In this paper, we develop an improved method based on morphology components analysis (MCA) and getfilaments. MCA is able to decompose the image into morphological components based on different features from the perspective of mathematical morphology and is often used in image restoration, separation, and decomposition [16–19]. The basic idea of MCA decomposition algorithm is to choose two dictionaries: smooth dictionary and texture dictionary, to represent morphology components . We can design different dictionaries to represent different sparse components in the image. Smooth dictionary produces the decomposed smooth component which carries the geometric and piecewise smooth information of the image, and texture dictionary produces the decomposed texture component which carries the marginal and edge information.
The paper is structured as follows. The improved method named filament extraction algorithm based on MCA is described in Section 2. Section 3 is devoted to discussing experimental results of our method and comparing our method with the getfilaments method by employing data from GALFA-HI of Arecibo.
2. Filament Extraction Algorithm Based on MCA
2.1. MCA Model
MCA was proposed by Starck et al. . MCA is a kind of decomposition algorithm based on signal sparsity and morphological diversity. MCA assumes that signals are linear combinations of several morphological components, and each morphological component can be sparsely represented on its own dictionary.
We assume that image comprises different morphological components: . We design different dictionaries for different morphological components and assume all components mix together linearly. The image as an one-dimensional vector of length M can then be represented as follows: where the matrix is a dictionary. is the vector of sparse coefficients. The equivalent constrained optimization problem is as follows:However, this model does not take into account factors that may lead to the failure of the image decomposition, such as noise. When noise exists in the image , the vector might be not sparse since noise cannot be sparsely represented. For this kind of noise, we put the noise in the error item to achieve the sparse decomposition of the image . The constraint in (2) is modified as follows:where represents the noise level in the image .
2.2. MCA Decompostion Algorithm
In this paper, we focus on the image decomposition into two components: cartoon layer and texture layer. Cartoon layer contains cartoon and piecewise smooth information, and texture layer may contain other texture information, marginal information, and noises [21, 22]. Studies [23, 24] have shown that noises exist in both cartoon and texture layer. In other words, the smooth part not only contains the majority of the useful information, but also contains a small part of the noise. If we set the same threshold of noise variance for the whole image, rather than calculating the threshold for each part of the image, some useful information might be removed. We therefore introduce the MCA decomposition algorithm to process an image into smooth (cartoon) layer and texture layer.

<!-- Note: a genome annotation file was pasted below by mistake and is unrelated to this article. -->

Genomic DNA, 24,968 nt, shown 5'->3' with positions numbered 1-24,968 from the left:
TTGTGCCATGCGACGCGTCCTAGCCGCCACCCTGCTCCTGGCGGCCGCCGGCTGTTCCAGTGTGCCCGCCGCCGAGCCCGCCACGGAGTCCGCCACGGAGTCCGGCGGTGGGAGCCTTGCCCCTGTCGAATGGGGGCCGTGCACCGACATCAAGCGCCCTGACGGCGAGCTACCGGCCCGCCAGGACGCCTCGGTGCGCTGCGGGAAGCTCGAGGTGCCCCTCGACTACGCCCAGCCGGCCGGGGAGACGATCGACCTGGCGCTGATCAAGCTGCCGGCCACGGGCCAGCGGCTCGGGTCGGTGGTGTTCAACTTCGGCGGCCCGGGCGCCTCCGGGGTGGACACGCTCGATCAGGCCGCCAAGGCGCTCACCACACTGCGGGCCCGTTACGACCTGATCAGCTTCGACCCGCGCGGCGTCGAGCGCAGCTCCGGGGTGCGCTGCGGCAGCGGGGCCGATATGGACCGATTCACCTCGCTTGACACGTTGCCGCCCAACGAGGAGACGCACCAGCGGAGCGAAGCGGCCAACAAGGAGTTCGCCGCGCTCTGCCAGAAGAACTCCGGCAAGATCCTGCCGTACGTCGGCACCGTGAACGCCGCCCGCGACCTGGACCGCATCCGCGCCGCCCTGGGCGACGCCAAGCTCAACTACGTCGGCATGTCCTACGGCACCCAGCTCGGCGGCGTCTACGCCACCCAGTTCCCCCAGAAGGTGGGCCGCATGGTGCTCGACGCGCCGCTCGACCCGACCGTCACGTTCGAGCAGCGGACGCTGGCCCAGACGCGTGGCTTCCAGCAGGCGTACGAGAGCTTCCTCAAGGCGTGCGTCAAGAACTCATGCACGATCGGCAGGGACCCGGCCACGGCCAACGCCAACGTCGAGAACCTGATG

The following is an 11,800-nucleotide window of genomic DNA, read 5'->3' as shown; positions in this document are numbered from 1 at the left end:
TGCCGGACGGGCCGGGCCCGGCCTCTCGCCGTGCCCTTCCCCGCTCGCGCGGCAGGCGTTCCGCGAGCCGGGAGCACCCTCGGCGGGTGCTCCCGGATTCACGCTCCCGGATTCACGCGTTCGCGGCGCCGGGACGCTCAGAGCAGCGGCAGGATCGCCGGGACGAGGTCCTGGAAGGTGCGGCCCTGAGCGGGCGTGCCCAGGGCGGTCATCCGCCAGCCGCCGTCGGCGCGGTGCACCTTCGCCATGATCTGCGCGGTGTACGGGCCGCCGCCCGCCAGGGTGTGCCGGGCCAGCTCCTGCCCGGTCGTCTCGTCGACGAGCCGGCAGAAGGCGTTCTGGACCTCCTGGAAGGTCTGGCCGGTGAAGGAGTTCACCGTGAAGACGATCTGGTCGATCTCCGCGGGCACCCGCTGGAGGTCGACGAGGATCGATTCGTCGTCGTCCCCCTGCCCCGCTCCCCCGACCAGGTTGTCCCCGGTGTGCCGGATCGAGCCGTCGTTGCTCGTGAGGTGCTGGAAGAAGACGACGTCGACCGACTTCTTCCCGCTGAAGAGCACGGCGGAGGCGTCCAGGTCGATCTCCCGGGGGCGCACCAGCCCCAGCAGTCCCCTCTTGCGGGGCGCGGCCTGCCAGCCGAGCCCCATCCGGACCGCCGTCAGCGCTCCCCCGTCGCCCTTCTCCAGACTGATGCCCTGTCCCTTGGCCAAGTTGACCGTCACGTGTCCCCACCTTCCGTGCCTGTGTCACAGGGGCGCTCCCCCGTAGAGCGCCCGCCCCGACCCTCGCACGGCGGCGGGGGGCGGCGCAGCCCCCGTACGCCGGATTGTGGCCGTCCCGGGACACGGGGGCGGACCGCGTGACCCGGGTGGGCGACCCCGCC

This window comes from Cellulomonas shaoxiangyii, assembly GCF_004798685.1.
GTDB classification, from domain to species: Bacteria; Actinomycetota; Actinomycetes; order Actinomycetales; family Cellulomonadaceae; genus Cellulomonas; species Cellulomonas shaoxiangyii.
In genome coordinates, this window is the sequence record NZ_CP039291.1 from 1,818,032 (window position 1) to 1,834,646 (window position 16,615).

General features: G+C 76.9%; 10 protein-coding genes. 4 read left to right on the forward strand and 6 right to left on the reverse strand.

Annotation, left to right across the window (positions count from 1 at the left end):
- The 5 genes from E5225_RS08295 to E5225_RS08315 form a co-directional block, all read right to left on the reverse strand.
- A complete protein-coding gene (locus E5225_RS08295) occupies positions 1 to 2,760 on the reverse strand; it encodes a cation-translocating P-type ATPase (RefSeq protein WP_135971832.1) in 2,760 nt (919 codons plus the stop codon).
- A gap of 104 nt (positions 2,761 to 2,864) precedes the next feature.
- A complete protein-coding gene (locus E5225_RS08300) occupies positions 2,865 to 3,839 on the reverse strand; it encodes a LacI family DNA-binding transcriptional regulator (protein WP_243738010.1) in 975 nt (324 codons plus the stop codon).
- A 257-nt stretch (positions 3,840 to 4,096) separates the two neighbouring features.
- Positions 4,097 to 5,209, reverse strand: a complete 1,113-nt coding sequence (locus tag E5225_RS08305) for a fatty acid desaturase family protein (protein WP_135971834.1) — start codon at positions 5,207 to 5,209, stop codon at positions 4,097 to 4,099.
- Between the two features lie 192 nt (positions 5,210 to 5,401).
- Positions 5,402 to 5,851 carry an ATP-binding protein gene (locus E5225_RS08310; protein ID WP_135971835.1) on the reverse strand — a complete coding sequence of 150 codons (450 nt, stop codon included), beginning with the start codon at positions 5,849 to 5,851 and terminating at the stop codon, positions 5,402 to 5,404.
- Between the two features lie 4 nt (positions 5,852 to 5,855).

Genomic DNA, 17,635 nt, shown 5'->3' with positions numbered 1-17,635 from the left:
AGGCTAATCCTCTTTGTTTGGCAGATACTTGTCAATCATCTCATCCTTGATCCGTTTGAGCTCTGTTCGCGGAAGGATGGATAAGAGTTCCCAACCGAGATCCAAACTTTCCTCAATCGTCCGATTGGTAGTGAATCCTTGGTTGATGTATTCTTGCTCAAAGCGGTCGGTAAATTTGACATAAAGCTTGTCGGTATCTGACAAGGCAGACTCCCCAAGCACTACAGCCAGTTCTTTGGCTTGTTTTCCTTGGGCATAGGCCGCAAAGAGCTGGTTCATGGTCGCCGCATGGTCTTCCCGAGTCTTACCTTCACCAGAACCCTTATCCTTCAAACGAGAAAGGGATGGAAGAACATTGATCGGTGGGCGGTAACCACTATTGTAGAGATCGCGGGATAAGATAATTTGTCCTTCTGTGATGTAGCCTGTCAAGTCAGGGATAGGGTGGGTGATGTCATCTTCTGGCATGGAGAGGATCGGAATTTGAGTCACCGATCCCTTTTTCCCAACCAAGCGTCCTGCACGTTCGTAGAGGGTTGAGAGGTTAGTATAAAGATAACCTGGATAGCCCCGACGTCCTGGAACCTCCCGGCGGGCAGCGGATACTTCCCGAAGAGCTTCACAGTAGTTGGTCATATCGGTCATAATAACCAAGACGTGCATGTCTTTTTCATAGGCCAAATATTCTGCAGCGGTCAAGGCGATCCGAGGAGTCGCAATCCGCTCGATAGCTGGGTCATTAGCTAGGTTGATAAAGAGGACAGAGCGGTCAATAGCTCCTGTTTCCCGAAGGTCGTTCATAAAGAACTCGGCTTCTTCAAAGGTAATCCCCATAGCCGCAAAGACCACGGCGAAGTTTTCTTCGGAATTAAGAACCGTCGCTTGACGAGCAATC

We assume that matrix is the dictionary matrix of the texture layer and that is the dictionary matrix of the cartoon layer. A solution for the decomposition could be obtained by relaxing the constraint in (3) to become an approximate one: where is a Lagrange operators. Define and . Given , we can recover as , where is the Moore-Penrose pseudoinverse of . In order to get piecewise smooth component, add a TV (Total Variation) penalty  to fit the smooth layer. TV is used to damp ringing artifacts near edges and oscillating. Put these back into (4), and, thus, we obtain the following: is the TV regularization parameter, in multiscale method, a lower is able to remove the artefacts caused by curvelet. is a measure of the amount of oscillations in the cartoon layer. Penalizing with TV, the cartoon layer is closer to the piecewise smooth image. However, TV suffers from the so-called staircase effect that impacts the quality of images reconstruction. The adaptive TV  and the higher order derivative  are solutions to reduce the staircase effect.